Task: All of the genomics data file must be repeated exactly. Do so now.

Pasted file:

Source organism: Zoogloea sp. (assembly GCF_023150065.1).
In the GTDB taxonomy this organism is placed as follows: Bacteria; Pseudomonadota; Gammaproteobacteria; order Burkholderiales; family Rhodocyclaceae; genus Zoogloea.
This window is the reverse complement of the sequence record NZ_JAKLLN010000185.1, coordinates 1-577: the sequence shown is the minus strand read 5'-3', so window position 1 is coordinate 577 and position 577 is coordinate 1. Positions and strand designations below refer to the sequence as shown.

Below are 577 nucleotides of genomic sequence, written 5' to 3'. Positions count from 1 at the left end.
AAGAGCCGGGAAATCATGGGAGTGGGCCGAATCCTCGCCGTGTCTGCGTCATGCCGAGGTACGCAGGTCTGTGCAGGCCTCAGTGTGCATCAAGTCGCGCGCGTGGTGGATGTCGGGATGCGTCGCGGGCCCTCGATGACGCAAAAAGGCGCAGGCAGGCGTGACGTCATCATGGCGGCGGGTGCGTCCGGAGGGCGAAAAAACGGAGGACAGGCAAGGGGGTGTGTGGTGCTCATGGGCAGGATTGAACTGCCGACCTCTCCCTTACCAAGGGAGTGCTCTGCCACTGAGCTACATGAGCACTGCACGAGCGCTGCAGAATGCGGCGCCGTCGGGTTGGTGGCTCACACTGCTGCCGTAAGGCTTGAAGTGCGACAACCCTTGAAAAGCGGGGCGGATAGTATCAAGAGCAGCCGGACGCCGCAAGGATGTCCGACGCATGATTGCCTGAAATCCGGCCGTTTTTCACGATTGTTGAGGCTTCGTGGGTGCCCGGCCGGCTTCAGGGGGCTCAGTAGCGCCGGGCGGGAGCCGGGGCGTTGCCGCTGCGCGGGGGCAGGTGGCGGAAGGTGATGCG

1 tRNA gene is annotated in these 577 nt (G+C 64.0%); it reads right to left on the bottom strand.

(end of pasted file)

Source organism: Zoogloea sp. (assembly GCF_023150065.1).
In the GTDB taxonomy this organism is placed as follows: Bacteria; Pseudomonadota; Gammaproteobacteria; order Burkholderiales; family Rhodocyclaceae; genus Zoogloea.
This window is the reverse complement of the sequence record NZ_JAKLLN010000185.1, coordinates 1-577: the sequence shown is the minus strand read 5'-3', so window position 1 is coordinate 577 and position 577 is coordinate 1. Positions and strand designations below refer to the sequence as shown.

Below are 577 nucleotides of genomic sequence, written 5' to 3'. Positions count from 1 at the left end.
AAGAGCCGGGAAATCATGGGAGTGGGCCGAATCCTCGCCGTGTCTGCGTCATGCCGAGGTACGCAGGTCTGTGCAGGCCTCAGTGTGCATCAAGTCGCGCGCGTGGTGGATGTCGGGATGCGTCGCGGGCCCTCGATGACGCAAAAAGGCGCAGGCAGGCGTGACGTCATCATGGCGGCGGGTGCGTCCGGAGGGCGAAAAAACGGAGGACAGGCAAGGGGGTGTGTGGTGCTCATGGGCAGGATTGAACTGCCGACCTCTCCCTTACCAAGGGAGTGCTCTGCCACTGAGCTACATGAGCACTGCACGAGCGCTGCAGAATGCGGCGCCGTCGGGTTGGTGGCTCACACTGCTGCCGTAAGGCTTGAAGTGCGACAACCCTTGAAAAGCGGGGCGGATAGTATCAAGAGCAGCCGGACGCCGCAAGGATGTCCGACGCATGATTGCCTGAAATCCGGCCGTTTTTCACGATTGTTGAGGCTTCGTGGGTGCCCGGCCGGCTTCAGGGGGCTCAGTAGCGCCGGGCGGGAGCCGGGGCGTTGCCGCTGCGCGGGGGCAGGTGGCGGAAGGTGATGCG

1 tRNA gene is annotated in these 577 nt (G+C 64.0%); it reads right to left on the bottom strand.